MCKINNON: Very smart. I think it is strategically smart. I mean, it sends a right message to his base and to a lot of people. And most people -- nobody looks at that correspondent's dinner and thinks that that's, you know, where most of America lives, breathes, or thinks. So I think that was smart thing. The think that is interesting to me is that it is just clear looking at that clip how much more Donald Trump enjoys campaigning than governing.
LEMON: He likes the energy of the crowd. He likes to be loved. Who doesn't like to be love?
MCKINNON: He was learning how hard it is to be loved as President.
LEMON: But when you are a president of the United States, don't you have to win over some people who don't love you --? And that may be --.
MCKINNON: Exactly, Don. In order to win, you got to get more than 50 percent of the country.
LEMON: His first 10 minutes of the speech he spent on the media. And I was getting dressed to go that fancy thing, I was just watching him in Harrisburg and I was thinking it is just -- he just sounds like -- I was embarrassed for him. I was embarrassed the way he was speaking about the media.
[23:25:04] MCKINNON: Well, I mean, the problem is that if you keep attacking the media, you keep attacking Democrats, at some point you have got to get a coalition in order to pass legislation, in order to get for us to get sick of winning.
MCKINNON: We are not sick of winning the action.
LEMON: No, no. I was thinking about it in this way. I never think about my ex-girlfriend. I haven't thought about her in years. I don't care about her. She is the worst. And all you do is talk about her. That's what I was thinking.
MCKINNON: That's a great analogy. That's a perfect analogy.
LEMON: All right. So anyway, I told you as I, you know, heat the praise. Lavished praise upon you because I though your show was spectacular this weekend. I want to play a clip from behind the scenes of the White House briefing room. Watch this.
(BEGIN VIDEO CLIP)
UNIDENTIFIED MALE: CBS radio. We have CNN.
UNIDENTIFIED MALE: You got lot of real estate here.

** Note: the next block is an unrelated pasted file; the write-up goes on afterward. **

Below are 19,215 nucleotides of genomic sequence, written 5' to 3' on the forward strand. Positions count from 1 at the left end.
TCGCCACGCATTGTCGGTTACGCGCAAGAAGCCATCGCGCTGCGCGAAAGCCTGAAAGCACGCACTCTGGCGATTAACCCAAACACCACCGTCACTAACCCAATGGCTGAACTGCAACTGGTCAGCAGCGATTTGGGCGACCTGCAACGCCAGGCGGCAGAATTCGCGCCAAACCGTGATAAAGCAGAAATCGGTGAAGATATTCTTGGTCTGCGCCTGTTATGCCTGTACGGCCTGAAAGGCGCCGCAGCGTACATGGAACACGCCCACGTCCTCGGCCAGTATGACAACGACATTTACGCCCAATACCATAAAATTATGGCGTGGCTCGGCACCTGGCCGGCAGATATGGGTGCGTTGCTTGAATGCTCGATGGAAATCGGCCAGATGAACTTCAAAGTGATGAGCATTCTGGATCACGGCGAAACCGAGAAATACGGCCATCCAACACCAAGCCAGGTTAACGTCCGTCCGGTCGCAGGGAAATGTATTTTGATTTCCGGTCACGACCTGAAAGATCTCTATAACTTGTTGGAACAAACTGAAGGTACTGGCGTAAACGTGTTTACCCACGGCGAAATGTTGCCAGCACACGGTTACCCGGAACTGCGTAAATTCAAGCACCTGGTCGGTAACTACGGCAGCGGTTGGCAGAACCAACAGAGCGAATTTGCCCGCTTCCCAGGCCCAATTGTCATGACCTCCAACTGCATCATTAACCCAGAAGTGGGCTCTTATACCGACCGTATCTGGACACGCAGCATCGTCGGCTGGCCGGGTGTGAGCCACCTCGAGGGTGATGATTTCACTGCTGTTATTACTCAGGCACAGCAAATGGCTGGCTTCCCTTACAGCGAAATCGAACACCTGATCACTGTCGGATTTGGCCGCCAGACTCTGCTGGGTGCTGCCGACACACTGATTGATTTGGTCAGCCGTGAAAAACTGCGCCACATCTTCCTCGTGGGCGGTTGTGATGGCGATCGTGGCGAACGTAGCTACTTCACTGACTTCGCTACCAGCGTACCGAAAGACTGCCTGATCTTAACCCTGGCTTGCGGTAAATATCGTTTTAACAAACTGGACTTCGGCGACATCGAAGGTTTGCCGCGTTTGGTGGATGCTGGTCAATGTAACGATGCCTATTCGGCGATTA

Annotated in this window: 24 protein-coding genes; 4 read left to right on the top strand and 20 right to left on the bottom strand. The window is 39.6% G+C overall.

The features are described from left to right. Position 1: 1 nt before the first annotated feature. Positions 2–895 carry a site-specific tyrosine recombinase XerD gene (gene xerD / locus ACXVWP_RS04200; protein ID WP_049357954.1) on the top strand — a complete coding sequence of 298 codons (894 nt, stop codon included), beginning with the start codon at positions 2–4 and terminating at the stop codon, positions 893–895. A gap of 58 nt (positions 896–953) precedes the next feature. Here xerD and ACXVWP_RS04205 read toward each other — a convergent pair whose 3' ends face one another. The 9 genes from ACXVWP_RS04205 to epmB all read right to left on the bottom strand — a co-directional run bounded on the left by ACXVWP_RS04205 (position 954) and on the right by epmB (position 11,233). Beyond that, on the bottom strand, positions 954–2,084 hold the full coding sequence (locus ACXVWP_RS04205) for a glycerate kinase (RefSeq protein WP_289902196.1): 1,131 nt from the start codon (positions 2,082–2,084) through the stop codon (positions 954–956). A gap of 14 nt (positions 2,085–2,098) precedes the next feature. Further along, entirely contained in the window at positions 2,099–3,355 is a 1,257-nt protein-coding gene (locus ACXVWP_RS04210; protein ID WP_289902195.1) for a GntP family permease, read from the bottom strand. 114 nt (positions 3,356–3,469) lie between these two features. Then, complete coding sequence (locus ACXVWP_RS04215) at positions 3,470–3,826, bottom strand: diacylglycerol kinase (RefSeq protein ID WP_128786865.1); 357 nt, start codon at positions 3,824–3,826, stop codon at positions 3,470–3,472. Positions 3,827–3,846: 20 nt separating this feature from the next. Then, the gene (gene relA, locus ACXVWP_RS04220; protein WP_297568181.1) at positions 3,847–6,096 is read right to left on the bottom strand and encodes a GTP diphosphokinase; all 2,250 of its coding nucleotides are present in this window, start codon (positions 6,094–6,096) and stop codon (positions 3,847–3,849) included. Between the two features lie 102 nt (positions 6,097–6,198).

UNIDENTIFIED MALE: What is this? It is Jim Acosta show.
UNIDENTIFIED MALE: They got more real estate than we do.
UNIDENTIFIED MALE: We have got four in our part of the submarine down there.
UNIDENTIFIED MALE: Martha, by the way, makes the best brownies.
(END VIDEO CLIP)
LEMON: So everyone thinks television is so glamorous. That was an exclusive behind the scene. That's down stairs, away from the briefing room. It's not glamorous and it is hard work.
MCKINNON: It is not glamorous. It is really hard work. It was a fascinating -- the briefing room itself has got the story history filed over the swimming pool Nixon built it. And it is the place where every aspiring journalist wants to go, right? If you are a journalist and want to cover politics, that's the place you want to end up. That's the super bowl, right. And yet you get there and it is the most cramped, funky, ugly, smelly, crappy place on the planet to try and do your business. I mean, the most - that's just there wall to wall. But that, you know, makes you appreciate what they do even more.
LEMON: So when you become the White House press secretary, and you have worked for years. That's like the pinnacle.
LEMON: Where do you want to be in the White House correspondents' dinner? You want to be at the White House Correspondents dinner. Actually I felt bad for Sean Spicer because he worked for his whole life --
LEMON: And he didn't get a chance to go.
MCKINNON: Yes. He should have come like a gladiator with a chariot.
LEMON: Warded by his own boss.
MCKINNON: Exactly right. (INAUDIBLE).
LEMON: It was fascinating. And I appreciated the last scene the way you set it up. And I won't give it away. But I think everyone should watch for the last scene with all that. Genius. Thank you.
MCKINNON: Thank you. This next week is the last episode for this room.
LEMON: Is it really?
LEMON: Do you think you are going to bring it back?
MCKINNON: Well, Showtime would like to. Mark and John have to write a book and I have got to get some rest. Got a take a nap or two because we are pretty burn out. This show really eats you up, you know.
LEMON: As long as Mark is not dancing in the White House lawn.
MCKINNON: Yes. A "Wayne's World" moment, right.
LEMON: Thank you, Mark.
MCKINNON: Yes. But I think we will be back.
LEMON: All right. Thank you, sir. Appreciate it.
MCKINNON: Thank you, Don.
LEMON: When we come right back, the President calling the rules of Congress archaic and saying maybe it's time for a change.
[23:32:06] LEMON: The Trump administration saying it is considering changes to libel laws. Let's discuss now, Defense attorney Alan Dershowitz, the author of "Taking the Stand, my life and the law." And also with us Floyd Abrams, the constitutional and first amendment attorney who is the author of "The soul of the first amendment." Newly out. Go buy it because Alan says it is good.
ALAN DERSHOWITZ, DEFENSE ATTORNEY: Fantastic book.
LEMON: Look fantastic.
Mr. Abrams, I'm going to start with you. Thank you for joining us. The President' chief of staff Reince Priebus says the White House is looking into changing libel laws. Here is what he said to ABC News.
(BEGIN VIDEO CLIP)